Many of the sequences are set outdoors, free of sets and CGI, and show post-war London, poor but tidy, with the ruins of bombed-out blocks still visible. The trains, busses, and taxis on screen were real, and are gone now, so the movie is a period piece about an era when people took the train to work and even the poorest man managed a much-cleaned and much-patched coat and tie for public wear instead of the current serf-livery of knee-pants and cartoon tees and plastic ball caps.

Most of the g-rated film is good-natured buffoonery, but the middle of the film changes mood for about fifteen quiet minutes of reflection as Ringo skips a rehearsal in order to take a solitary stroll along the streets and alongside a canal with his Pentax. He encounters all sort of people simply being themselves at work and play. There is little dialogue, and many of the images, as stills, would be works of art in themselves.

Because of the accidents of a low budget, monochrome, good humor, respect for the audience, a lack of artistic pretension, and an unselfconscious amateurishness in most of those in the picture, A Hard Day’s Night still has a youthful spring in its metaphorical step.

And let The People say “iconic.”

One of the recurring sub-themes in the film is the matter our lads fleeing hordes of screaming teenyboppers in beehive hairdos, reflecting the reality of the Beatles’ popularity in the 1960s. In contrast, there is a recent narrative of one of the surviving Beatles arriving at a post-awards show party for 2016’s cooler-than-cool, only to be turned away. Either no one knew who he was, or didn’t care.

1964’s A-list is still welcome at Luby’s Cafeteria.

And let The People sing “Yesterday.”


The Weather Channel - poem

Lawrence Hall

The Weather Channel

Turn around don’t drown we’re not out of the
woods yet don’t let your guard down this isn’t
over yet actually historic in
credible absolutely turn around

don’t drown we’re not out of the woods yet don’t
let your guard down this isn’t over yet
actually historic incredible
absolutely turn around don’t drown we’re

not out of the woods yet don’t let your guard
down this isn’t over yet actually

Saturday, August 13, 2016

Turkey with Stuffing - poem

Lawrence Hall

Turkey with Stuffing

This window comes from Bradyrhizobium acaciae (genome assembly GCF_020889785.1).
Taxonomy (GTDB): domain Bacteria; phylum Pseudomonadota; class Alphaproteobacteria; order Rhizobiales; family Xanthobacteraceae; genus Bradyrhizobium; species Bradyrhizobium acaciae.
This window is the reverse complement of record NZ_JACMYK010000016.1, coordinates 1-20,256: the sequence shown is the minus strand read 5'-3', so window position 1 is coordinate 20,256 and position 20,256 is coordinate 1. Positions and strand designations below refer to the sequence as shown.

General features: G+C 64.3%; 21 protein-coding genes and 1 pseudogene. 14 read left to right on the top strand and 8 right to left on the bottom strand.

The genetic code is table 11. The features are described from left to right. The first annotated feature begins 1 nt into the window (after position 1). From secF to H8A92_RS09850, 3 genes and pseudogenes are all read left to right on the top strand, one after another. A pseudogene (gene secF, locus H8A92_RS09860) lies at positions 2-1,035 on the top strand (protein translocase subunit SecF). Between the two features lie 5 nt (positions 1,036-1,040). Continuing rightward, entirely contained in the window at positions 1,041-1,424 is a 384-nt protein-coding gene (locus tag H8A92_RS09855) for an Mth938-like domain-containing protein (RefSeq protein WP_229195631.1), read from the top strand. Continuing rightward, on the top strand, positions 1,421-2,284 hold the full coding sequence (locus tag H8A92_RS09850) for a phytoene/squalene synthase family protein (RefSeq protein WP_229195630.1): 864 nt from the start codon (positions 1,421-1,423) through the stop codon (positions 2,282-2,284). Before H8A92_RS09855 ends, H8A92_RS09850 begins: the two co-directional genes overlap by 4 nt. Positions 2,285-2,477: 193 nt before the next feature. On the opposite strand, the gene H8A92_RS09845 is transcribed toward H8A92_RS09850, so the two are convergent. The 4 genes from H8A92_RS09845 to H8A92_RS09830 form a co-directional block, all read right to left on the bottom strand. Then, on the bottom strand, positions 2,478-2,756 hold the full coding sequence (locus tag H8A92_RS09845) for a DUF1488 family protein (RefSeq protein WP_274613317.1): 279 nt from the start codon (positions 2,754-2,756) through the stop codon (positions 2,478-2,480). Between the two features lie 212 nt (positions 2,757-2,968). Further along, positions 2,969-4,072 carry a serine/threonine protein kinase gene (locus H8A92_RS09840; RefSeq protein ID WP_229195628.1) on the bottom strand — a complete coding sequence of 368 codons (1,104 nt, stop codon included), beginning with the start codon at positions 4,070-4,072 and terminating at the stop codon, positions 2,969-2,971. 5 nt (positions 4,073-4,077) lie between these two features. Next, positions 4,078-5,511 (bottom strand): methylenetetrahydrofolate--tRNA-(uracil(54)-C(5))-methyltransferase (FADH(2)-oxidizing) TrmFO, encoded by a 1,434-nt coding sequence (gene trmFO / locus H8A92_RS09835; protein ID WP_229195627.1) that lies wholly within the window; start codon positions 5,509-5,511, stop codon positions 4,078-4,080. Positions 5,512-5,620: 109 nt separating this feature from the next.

Get stuff get stuff everybody get stuff
More stuff more stuff never can get enough
If you haven’t got stuff that’s just too tough
Get stuff, get stuff; you’re defined by your stuff

Friday, August 12, 2016

Kirbyville - The Santa Fe Depot - poem

Lawrence Hall

Kirbyville - The Santa Fe Depot

I loved to sit and watch the trains go by
As they blew smoke and steam into the sky

Or sometimes paused beneath the water tower
And sat there on the siding for an hour

The crew in overalls to the café
Hamburgers and coffee most every day

They swaggered back along our old Main Street
Important working men with schedules to meet

The whistle blew, the steam escaped, the train
Breathed heavily, and lurched and clanked to gain

Escape from our small town, then down the line
A tunnel through forests of oak and pine –

In dreams of boyhood, through memory’s eye
I love to sit and watch the trains go by

Mimosa Pods - poem

Lawrence Hall

Mimosa Pods

Mimosa pods hang heavily in the heat
Like lurking green and yellow slithery snakes
Just waiting for their hour to drop to the ground
Between the lemon and the apple trees

All is quiet in the early afternoon
Even the dragonflies repose at rest
After lunching on their kindred species
And the mocking bird has sought leafy shade

The hours drowse until September, and
Mimosa pods hang heavily in the heat

Thursday, August 11, 2016

A January Tale - poem

Lawrence Hall

A January Tale

All pines are gothic in the winter woods
Cold pillars in a temple grim and cold
Their needles softly hissing in the wind
That shivers from the north and makes a boy cold

Do not be found among them after dark
Or else you will never be found at all
The dark is falling now, falling fast and cold
Which way is home – oh, run! The trees are cold!

Across the barbed-wire fence, torn trousers, run! -
All pines are gothic in the winter woods

Tyrannosaurus Texaco - poem

Lawrence Hall

Tyrannosaurus Texaco

A dinosaur that doesn’t know it’s dead
Still thinks it’s eating swamp grass fresh and green
But truly after all is done and said:
It must accept that it is gasoline!

Wednesday, August 10, 2016

Weaving a Tapestry of Designer Alligators - column, 8.7.16

Mack Hall, HSG

Weaving a Tapestry of Designer Alligators

Is there a rule requiring all book reviewers to employ the tired metaphor “weaves” (as in “The author weaves a tapestry of…”) in every essay?

+ + +

For the last forty years the Navy has been playing dolly-dress-up with sailors. One recent costume faux pas, the infamous “blueberry” camouflage work uniform, is being replaced with a more woodsy camouflage. Just why an Electrician’s Mate repairing wiring harness deep in an access passage in an aging destroyer should be required to dress in camouflage at all is a concept that has eluded the admirals. But the blueberry camouflage was precious.

The admirals will award each other more medals for all this.

One wonders if the admirals have redecorated the body bags.

+ + +

The British Olympics team have banned cleaners from their rooms after a number of thefts. Too bad no one stole those ugly “designer” shirts the British team wore in the opening ceremony.